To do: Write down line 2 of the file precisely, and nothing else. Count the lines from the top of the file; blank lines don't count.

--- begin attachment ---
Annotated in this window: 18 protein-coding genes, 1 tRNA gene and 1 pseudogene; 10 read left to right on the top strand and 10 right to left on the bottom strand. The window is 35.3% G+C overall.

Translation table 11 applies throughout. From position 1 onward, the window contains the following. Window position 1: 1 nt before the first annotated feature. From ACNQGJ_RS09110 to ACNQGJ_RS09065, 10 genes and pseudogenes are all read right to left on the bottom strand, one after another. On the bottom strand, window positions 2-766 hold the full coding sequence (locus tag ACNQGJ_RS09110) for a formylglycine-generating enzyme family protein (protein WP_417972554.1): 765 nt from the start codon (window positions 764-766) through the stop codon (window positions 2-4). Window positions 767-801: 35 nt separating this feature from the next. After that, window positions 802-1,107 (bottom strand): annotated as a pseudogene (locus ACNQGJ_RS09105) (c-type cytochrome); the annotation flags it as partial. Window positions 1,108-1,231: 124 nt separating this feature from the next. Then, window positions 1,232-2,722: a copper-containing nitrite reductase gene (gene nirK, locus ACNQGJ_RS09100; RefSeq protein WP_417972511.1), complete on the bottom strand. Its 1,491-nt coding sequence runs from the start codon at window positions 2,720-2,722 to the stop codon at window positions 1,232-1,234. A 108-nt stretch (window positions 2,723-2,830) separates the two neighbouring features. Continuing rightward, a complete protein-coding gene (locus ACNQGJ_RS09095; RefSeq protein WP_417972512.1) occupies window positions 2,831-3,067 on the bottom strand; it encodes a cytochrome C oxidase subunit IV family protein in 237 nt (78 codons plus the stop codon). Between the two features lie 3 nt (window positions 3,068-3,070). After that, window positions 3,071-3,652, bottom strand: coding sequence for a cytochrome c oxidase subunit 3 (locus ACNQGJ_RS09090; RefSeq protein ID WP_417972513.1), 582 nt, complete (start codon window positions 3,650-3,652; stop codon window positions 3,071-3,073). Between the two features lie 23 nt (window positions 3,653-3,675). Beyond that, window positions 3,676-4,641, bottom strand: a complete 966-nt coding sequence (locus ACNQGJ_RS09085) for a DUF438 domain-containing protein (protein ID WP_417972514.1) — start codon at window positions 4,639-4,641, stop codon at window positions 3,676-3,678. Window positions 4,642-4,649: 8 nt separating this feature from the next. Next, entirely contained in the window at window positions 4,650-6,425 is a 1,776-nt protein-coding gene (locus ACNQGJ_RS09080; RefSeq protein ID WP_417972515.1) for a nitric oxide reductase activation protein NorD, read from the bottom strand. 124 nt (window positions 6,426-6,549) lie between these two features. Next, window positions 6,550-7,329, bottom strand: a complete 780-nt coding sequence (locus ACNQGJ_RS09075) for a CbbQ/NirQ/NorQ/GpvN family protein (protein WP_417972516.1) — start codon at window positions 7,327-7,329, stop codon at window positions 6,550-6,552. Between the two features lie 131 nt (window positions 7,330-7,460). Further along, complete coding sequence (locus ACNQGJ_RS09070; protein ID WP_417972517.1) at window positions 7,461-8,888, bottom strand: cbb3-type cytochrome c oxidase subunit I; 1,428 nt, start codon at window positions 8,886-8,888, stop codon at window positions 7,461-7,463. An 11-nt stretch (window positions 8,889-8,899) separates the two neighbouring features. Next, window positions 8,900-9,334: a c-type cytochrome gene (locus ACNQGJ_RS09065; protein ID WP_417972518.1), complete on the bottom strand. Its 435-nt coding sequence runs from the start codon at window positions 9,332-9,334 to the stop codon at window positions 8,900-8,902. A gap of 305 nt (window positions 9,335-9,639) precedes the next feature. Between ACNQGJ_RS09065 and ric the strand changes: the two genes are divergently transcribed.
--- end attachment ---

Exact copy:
Translation table 11 applies throughout. From position 1 onward, the window contains the following. Window position 1: 1 nt before the first annotated feature. From ACNQGJ_RS09110 to ACNQGJ_RS09065, 10 genes and pseudogenes are all read right to left on the bottom strand, one after another. On the bottom strand, window positions 2-766 hold the full coding sequence (locus tag ACNQGJ_RS09110) for a formylglycine-generating enzyme family protein (protein WP_417972554.1): 765 nt from the start codon (window positions 764-766) through the stop codon (window positions 2-4). Window positions 767-801: 35 nt separating this feature from the next. After that, window positions 802-1,107 (bottom strand): annotated as a pseudogene (locus ACNQGJ_RS09105) (c-type cytochrome); the annotation flags it as partial. Window positions 1,108-1,231: 124 nt separating this feature from the next. Then, window positions 1,232-2,722: a copper-containing nitrite reductase gene (gene nirK, locus ACNQGJ_RS09100; RefSeq protein WP_417972511.1), complete on the bottom strand. Its 1,491-nt coding sequence runs from the start codon at window positions 2,720-2,722 to the stop codon at window positions 1,232-1,234. A 108-nt stretch (window positions 2,723-2,830) separates the two neighbouring features. Continuing rightward, a complete protein-coding gene (locus ACNQGJ_RS09095; RefSeq protein WP_417972512.1) occupies window positions 2,831-3,067 on the bottom strand; it encodes a cytochrome C oxidase subunit IV family protein in 237 nt (78 codons plus the stop codon). Between the two features lie 3 nt (window positions 3,068-3,070). After that, window positions 3,071-3,652, bottom strand: coding sequence for a cytochrome c oxidase subunit 3 (locus ACNQGJ_RS09090; RefSeq protein ID WP_417972513.1), 582 nt, complete (start codon window positions 3,650-3,652; stop codon window positions 3,071-3,073). Between the two features lie 23 nt (window positions 3,653-3,675). Beyond that, window positions 3,676-4,641, bottom strand: a complete 966-nt coding sequence (locus ACNQGJ_RS09085) for a DUF438 domain-containing protein (protein ID WP_417972514.1) — start codon at window positions 4,639-4,641, stop codon at window positions 3,676-3,678. Window positions 4,642-4,649: 8 nt separating this feature from the next. Next, entirely contained in the window at window positions 4,650-6,425 is a 1,776-nt protein-coding gene (locus ACNQGJ_RS09080; RefSeq protein ID WP_417972515.1) for a nitric oxide reductase activation protein NorD, read from the bottom strand. 124 nt (window positions 6,426-6,549) lie between these two features. Next, window positions 6,550-7,329, bottom strand: a complete 780-nt coding sequence (locus ACNQGJ_RS09075) for a CbbQ/NirQ/NorQ/GpvN family protein (protein WP_417972516.1) — start codon at window positions 7,327-7,329, stop codon at window positions 6,550-6,552. Between the two features lie 131 nt (window positions 7,330-7,460). Further along, complete coding sequence (locus ACNQGJ_RS09070; protein ID WP_417972517.1) at window positions 7,461-8,888, bottom strand: cbb3-type cytochrome c oxidase subunit I; 1,428 nt, start codon at window positions 8,886-8,888, stop codon at window positions 7,461-7,463. An 11-nt stretch (window positions 8,889-8,899) separates the two neighbouring features. Next, window positions 8,900-9,334: a c-type cytochrome gene (locus ACNQGJ_RS09065; protein ID WP_417972518.1), complete on the bottom strand. Its 435-nt coding sequence runs from the start codon at window positions 9,332-9,334 to the stop codon at window positions 8,900-8,902. A gap of 305 nt (window positions 9,335-9,639) precedes the next feature. Between ACNQGJ_RS09065 and ric the strand changes: the two genes are divergently transcribed.